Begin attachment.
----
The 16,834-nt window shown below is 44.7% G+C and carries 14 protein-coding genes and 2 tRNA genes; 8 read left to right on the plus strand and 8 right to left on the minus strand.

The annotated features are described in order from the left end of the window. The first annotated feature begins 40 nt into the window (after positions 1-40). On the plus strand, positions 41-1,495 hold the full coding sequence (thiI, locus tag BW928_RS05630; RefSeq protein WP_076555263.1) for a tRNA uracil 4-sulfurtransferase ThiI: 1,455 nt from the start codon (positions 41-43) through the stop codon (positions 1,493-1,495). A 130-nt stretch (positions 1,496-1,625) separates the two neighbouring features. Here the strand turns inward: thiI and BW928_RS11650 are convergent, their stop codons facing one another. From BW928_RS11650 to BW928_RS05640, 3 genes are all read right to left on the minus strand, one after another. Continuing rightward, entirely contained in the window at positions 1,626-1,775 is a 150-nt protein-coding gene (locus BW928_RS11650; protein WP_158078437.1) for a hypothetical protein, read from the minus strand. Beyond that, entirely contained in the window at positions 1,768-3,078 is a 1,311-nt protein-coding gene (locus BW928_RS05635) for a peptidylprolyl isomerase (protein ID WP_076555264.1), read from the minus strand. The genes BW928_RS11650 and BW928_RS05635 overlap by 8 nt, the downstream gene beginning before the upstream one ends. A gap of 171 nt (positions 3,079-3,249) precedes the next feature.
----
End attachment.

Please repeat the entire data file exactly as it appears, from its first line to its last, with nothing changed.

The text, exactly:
The 16,834-nt window shown below is 44.7% G+C and carries 14 protein-coding genes and 2 tRNA genes; 8 read left to right on the plus strand and 8 right to left on the minus strand.

The annotated features are described in order from the left end of the window. The first annotated feature begins 40 nt into the window (after positions 1-40). On the plus strand, positions 41-1,495 hold the full coding sequence (thiI, locus tag BW928_RS05630; RefSeq protein WP_076555263.1) for a tRNA uracil 4-sulfurtransferase ThiI: 1,455 nt from the start codon (positions 41-43) through the stop codon (positions 1,493-1,495). A 130-nt stretch (positions 1,496-1,625) separates the two neighbouring features. Here the strand turns inward: thiI and BW928_RS11650 are convergent, their stop codons facing one another. From BW928_RS11650 to BW928_RS05640, 3 genes are all read right to left on the minus strand, one after another. Continuing rightward, entirely contained in the window at positions 1,626-1,775 is a 150-nt protein-coding gene (locus BW928_RS11650; protein WP_158078437.1) for a hypothetical protein, read from the minus strand. Beyond that, entirely contained in the window at positions 1,768-3,078 is a 1,311-nt protein-coding gene (locus BW928_RS05635) for a peptidylprolyl isomerase (protein ID WP_076555264.1), read from the minus strand. The genes BW928_RS11650 and BW928_RS05635 overlap by 8 nt, the downstream gene beginning before the upstream one ends. A gap of 171 nt (positions 3,079-3,249) precedes the next feature.